>> Tuesday, February 10, 2015
Nadia Conrad has big dreams, and she's determined to make them come true. But between maintaining her college scholarship and working at the local day care to support herself, dating's the last thing on her mind. Then she moves into a new apartment and meets the taciturn yet irresistible guy in 1B….
Daniel Tyler has grown up too fast. Becoming a single dad at twenty turned his life upside down—and brought him heartache he can't risk again. Now, as he raises his four-year-old son while balancing a full-time construction management job and night classes, the last thing he wants is noisy students living in the apartment upstairs. But one night, Nadia's and Ty's paths cross, and soon they can't stay away from each other.
The timing is all wrong—but love happens when it happens. And you can't know what you truly need until you stand to lose it.
When there was all that to-do about this new genre, New Adult, I got quite excited about the idea. The issues people face during and right after the transition from high school are quite different from those they face in their late 20s-early 30s (the usual age for romance). I was really interested in reading about people going through that time, whether in college or right afterwards. It's all about setting up a life as a grown-up, which often is an interesting, challenging time, and there really wasn't all that much out there looking at this.
Unfortunately, there still isn't much out there, even in the New Adult genre. That seems to have been turned into a vehicle for wish-fulfillment fantasies and daydreams about plain Jane dating the quarterback, which really does nothing for me. And I should make it clear, I don't have a problem with the subject matter itself. That can be done in a way I enjoy. What I have a problem with is books where, if the subject matter is not a fantasy of yours, there's nothing else there for you. And way too many NA books have that problem.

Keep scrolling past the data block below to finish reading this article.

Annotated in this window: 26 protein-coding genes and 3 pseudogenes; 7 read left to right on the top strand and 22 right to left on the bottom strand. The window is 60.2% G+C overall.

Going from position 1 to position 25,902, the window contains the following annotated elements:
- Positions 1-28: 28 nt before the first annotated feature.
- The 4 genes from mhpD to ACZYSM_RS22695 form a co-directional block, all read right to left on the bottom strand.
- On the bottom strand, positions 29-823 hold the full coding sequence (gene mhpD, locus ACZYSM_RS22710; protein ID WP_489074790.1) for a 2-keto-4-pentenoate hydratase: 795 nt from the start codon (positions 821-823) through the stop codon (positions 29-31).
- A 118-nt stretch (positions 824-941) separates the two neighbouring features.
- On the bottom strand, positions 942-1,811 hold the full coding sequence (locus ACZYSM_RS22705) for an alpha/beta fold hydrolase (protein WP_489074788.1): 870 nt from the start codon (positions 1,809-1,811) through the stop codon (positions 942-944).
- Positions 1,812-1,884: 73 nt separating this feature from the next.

All that ranting is my introduction to saying that I Want It That Way is what I wanted when I got so excited about New Adult. It's got regular people living normal but interesting lives and dealing with conflicts that are not larger than life, but nonetheless are pretty big in their own lives. More like this, please!
Our narrator is Nadia Conrad, who's in her next-to-last year at university studying special education. Nadia and three of her friends have got tired of living in dorms and have clubbed together to rent a flat off-campus. Ty, only a couple of years older than Nadia, lives directly downstairs from her and they meet cute when Nadia is almost flattened by her sofa as they try to push it upstairs. There's an instant strong attraction, but Ty is single dad to a 4-year-old, Sam, and this complicates things (even more because Sam starts attending the same day care where Nadia works part time). But as they start hanging out and talking, Nadia on her balcony, Ty right downstairs in his patio (very Romeo and Juliet), resisting the attraction becomes hard.